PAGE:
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How do I get rid of a house?
January 27, 2010 8:33 AM   Subscribe

Moved across country. Can't sell my house. Can't find a renter. Can't afford to keep paying the mortgage. What are my options?

The house is in Pennsylvania. I'm now on the other coast---we moved for a new job. My family and I have a comfortable income, but we won't if we have to keep paying the mortgage on the PA house and also paying for housing (and daycare, and all the other expenses of daily living) on the west coast. Oh, and we don't get paid during the summer.

The house has been on the market for 8 months. There have been a pile of showings (upwards of 200, probably) and a couple of nibbles, but nothing came through. It's listed to rent, but no renters so far. We're not --- quite --- underwater on the mortgage, but if we lower the asking price much more, we won't make enough to be able to cover the mortgage, and even if there were to be a buyer, they're pissy enough in this market to expect to be able to demand to buy a chunk under the asking price.

We really like our realtor and would like for him to get some money out of us, but we're running out of options.

So, what are some options, and how to they work? As I see it, we can

--keep paying and hoping that a buyer comes along. So far, this hasn't worked. We are not in a position to "stage" the house (it's vacant) from across the country.

--Stop paying. This leads to badness. but...

--Try to give back the house to the bank. (Deed in lieu of foreclosure?) Not sure that this will work in PA, which apparently is a "recourse" state, whatever that means.

Are there options I'm missing?
posted by anonymous to Work & Money (7 answers total) 1 user marked this as a favorite
 
Two words: short sale. Depending on the market in your area, it might be worth the temporary hit on your credit.
posted by golden at 8:50 AM on January 27, 2010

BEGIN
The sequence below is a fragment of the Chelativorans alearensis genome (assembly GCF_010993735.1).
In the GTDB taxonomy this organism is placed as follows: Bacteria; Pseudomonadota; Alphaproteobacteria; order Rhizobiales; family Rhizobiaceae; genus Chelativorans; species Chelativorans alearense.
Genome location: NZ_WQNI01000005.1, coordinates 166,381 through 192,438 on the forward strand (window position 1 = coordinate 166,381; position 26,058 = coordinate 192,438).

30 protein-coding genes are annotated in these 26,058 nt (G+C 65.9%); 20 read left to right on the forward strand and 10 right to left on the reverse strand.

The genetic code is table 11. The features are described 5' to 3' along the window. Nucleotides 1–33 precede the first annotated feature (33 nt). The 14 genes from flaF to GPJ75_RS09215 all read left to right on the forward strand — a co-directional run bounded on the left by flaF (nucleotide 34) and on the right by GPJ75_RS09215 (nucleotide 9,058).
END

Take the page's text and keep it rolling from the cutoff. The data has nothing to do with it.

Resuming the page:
You've chased the market down for 8 months without a sale. You need to answer some hard questions for yourself:

1 - What is the biggest equity loss you can take to satisfy your mortgage obligation?

2 - Subtract that loss from the current asking price of the house - is that enough to make the house sell RIGHT NOW?

3 - What is the minimum amount of rent you can charge and still cover your mortgage payment + taxes + maintenance? If the rent is not enough to cover your expenses, how much are you willing to lose monthly in order to stay current on the mortgage?

4 - Is that rent (or rent + whatever you're willing to eat as monthly loss) enough to get the house rented RIGHT NOW?

If your answers to both #2 and #4 are NO, then you should consider consulting a lawyer for your options on defaulting/foreclosure, short sale or deed in lieu. Remember to factor in your calculations above the possible hit to your credit rating and resulting increased cost/limitation in access to credit for the period that a default may stay on your credit record.

Other factors to consider:

-It's estimated that in 2009 upwards of 75% of the funding for mortgage purchases/refinances has resulted from some kind of government support, all ultimately backed by the Federal Reserve's 1.25 Trillion MBS (Mortgage Backed Security) purchase program.

That program is scheduled to end in March. The impact on mortgage rates is not predicted to be good, and I don't think I have to spell out for you the possible resulting impact on sales prices.

-The Obama administration has jawboned a lot about modifying mortgages for borrowers in trouble. To date there have been very few (as a percentage of troubled mortgages) succesful modifications. Perhaps this may change in the future as well...
posted by de void at 8:51 AM on January 27, 2010 [1 favorite]


from the blue a couple months back: The Moral Dimensions Of Ditching A Mortgage
posted by namewithoutwords at 9:31 AM on January 27, 2010


I'd say you need a real estate lawyer familiar with the laws in PA when it comes to your options with regards to not paying. You should be able to get a phone consultation with one. It'll be a well-spend couple hundred bucks.